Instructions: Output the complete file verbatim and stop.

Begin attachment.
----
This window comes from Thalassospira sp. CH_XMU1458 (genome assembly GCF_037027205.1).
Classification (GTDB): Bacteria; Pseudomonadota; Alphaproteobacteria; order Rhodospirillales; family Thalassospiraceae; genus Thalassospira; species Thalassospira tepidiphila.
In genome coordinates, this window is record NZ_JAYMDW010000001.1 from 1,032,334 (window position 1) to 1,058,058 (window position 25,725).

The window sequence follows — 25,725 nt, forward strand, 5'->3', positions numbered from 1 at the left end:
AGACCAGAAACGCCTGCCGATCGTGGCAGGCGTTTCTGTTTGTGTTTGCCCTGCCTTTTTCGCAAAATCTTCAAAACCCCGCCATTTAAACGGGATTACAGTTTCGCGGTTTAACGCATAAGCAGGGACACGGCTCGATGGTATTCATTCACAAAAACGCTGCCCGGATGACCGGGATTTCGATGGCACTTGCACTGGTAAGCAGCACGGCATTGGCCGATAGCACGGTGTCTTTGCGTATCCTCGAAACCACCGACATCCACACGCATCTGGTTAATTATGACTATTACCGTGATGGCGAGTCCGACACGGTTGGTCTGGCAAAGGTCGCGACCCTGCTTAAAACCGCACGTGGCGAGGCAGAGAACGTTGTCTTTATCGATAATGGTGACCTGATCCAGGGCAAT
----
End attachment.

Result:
This window comes from Thalassospira sp. CH_XMU1458 (genome assembly GCF_037027205.1).
Classification (GTDB): Bacteria; Pseudomonadota; Alphaproteobacteria; order Rhodospirillales; family Thalassospiraceae; genus Thalassospira; species Thalassospira tepidiphila.
In genome coordinates, this window is record NZ_JAYMDW010000001.1 from 1,032,334 (window position 1) to 1,058,058 (window position 25,725).

The window sequence follows — 25,725 nt, forward strand, 5'->3', positions numbered from 1 at the left end:
AGACCAGAAACGCCTGCCGATCGTGGCAGGCGTTTCTGTTTGTGTTTGCCCTGCCTTTTTCGCAAAATCTTCAAAACCCCGCCATTTAAACGGGATTACAGTTTCGCGGTTTAACGCATAAGCAGGGACACGGCTCGATGGTATTCATTCACAAAAACGCTGCCCGGATGACCGGGATTTCGATGGCACTTGCACTGGTAAGCAGCACGGCATTGGCCGATAGCACGGTGTCTTTGCGTATCCTCGAAACCACCGACATCCACACGCATCTGGTTAATTATGACTATTACCGTGATGGCGAGTCCGACACGGTTGGTCTGGCAAAGGTCGCGACCCTGCTTAAAACCGCACGTGGCGAGGCAGAGAACGTTGTCTTTATCGATAATGGTGACCTGATCCAGGGCAAT